Only once in the direct election era have Iowa Republicans won more than four consecutive elections for the office

All signs point to Iowa U.S. Senator Chuck Grassley running for an eighth term next year which would likely take a GOP-held seat off the table for Democrats who are looking to maintain or bolster their slimmest-of-slim margins controlling the nation’s upper legislative chamber.

Grassley – who has never faced a primary opponent as an incumbent senator – will first have to dispense with state Senator Jim Carlin next June.

The long-serving legislator has never won less than 60 percent of the general election vote as an incumbent.

Although Democrats still hold three statewide offices (long-serving constitutional officers Treasurer Michael Fitzgerald and Attorney General Tom Miller plus Auditor Rob Sand), the battleground state is considered to have a red lean nowadays with the GOP holding large advantages in both state legislative chambers and winning back-to-back presidential races for the first time since Ronald Reagan.

Additionally, should Grassley keep this seat in his party’s hands, it will mark just the second time in the direct election era that Iowa Republicans have won at least five consecutive U.S. Senate elections.

Since the state’s first direct election for the office in 1914, the GOP has won 25 of 39 U.S. Senate elections in Iowa.

The only period during which Republicans rattled off five or more straight wins was more than a half-century ago, from 1950 through 1966, with four of these being single-digit affairs:

  • 1950: Senator Bourke Hickenlooper won a second term by 10.1 points against former Assistant Secretary of Agriculture Albert Loveland
  • 1954: Congressman Thomas Martin unseated Senator Guy Gillette by 4.7 points
  • 1956: Senator Hickenlooper won a third term by 7.8 points over former Federal Reserve Board member Spike Evans
  • 1960: Attorney Jack Miller defeated Governor Hershel Loveless by 3.8 points
  • 1962: Hickenlooper was elected to a fourth term by 6.8 points over history professor E.B. Smith
  • 1966: Senator Miller won a second term with a 23.1-point win against E.B. Smith in his second U.S. Senate campaign

Since then, and prior to the current streak, Iowa Republicans won back-to-back races just once: in 1978 (Roger Jepsen) and 1980 (Grassley).

The party came close to winning five in a row at the onset of the direct election era, winning four straight races in 1914 (Albert Cummins), 1918 (William Kenyon), 1920 (Cummins), and 1922 (Smith Brookhart).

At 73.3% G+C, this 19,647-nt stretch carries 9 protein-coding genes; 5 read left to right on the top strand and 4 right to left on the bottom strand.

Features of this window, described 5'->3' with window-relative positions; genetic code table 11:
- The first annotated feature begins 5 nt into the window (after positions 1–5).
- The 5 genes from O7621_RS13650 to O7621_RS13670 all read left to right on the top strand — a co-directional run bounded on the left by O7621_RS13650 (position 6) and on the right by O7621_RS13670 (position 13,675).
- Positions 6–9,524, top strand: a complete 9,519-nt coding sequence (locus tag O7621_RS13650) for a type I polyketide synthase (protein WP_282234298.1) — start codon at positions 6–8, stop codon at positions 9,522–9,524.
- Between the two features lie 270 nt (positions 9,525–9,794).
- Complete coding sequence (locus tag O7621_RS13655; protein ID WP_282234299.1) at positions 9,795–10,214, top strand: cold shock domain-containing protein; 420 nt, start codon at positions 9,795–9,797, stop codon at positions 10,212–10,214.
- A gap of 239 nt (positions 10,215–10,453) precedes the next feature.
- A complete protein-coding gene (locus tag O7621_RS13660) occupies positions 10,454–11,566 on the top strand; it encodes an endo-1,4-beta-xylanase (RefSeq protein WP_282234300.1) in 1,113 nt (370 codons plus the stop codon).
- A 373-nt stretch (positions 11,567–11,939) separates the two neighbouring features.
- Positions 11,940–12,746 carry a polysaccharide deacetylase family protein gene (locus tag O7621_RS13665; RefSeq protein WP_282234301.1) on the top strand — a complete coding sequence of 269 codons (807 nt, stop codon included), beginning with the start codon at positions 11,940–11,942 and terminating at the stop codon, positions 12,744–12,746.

It appeared that Republicans had won a fifth consecutive race in 1924’s general election with Senator Brookhart edging Democratic attorney Daniel Steck. But Steck successfully contested the election – even with a GOP majority ruling the chamber – and was seated about a year after the start of the 69th Congress.

Democrats have won four U.S. Senate elections in a row once: in 1932 (Richard Murphy), 1936 (Clyde Herring), 1936 special (Guy Gillette), and 1938 (Gillette).

From the mid-1850s through the pre-direct election era, Republicans swept every U.S. Senate contest in the state.

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2 Comments

  1. Flickertail Pembina on September 17, 2021 at 12:36 am

    “…large advantages in both state state legislative chambers and winning back-to-back presidential races for the first time since Ronald Reagan” For the time being, the Hawkeye State seems to have a large contingent of persuadable voters, in contrast to, say, FL or NC. In the 2019-2020 period the Democratic Caucus comprised of 46 or 47 members in the House of Representatives (out of 100). During the same period, the US House delegation was comprised of three Democrats out of four.

    The Republicans in fact won five straight presidential elections (1968 through 1984, actually catching a break in 1976 due to the presence of independent “Clean Gene” McCarthy on the ballot who may have siphoned off a large enough Democratic-leaning votes from the D party ticket).

    If a Democrat somehow manages to win next year, it will mark the first takeover of a Republican-held seat while a Democrat is in the WH since Harold Everett Hughes in 1968.

    [ With this piece, SmartPolitics has completed the most recent uninterrupted journey of the 4 ‘Upper Midwest’ States, SD, WI, MN, IA; just a coincidence! ]



    • Dr. Eric Ostermeier on September 17, 2021 at 9:41 am

      Time for me to branch out and see what is going on in North Dakota politics next!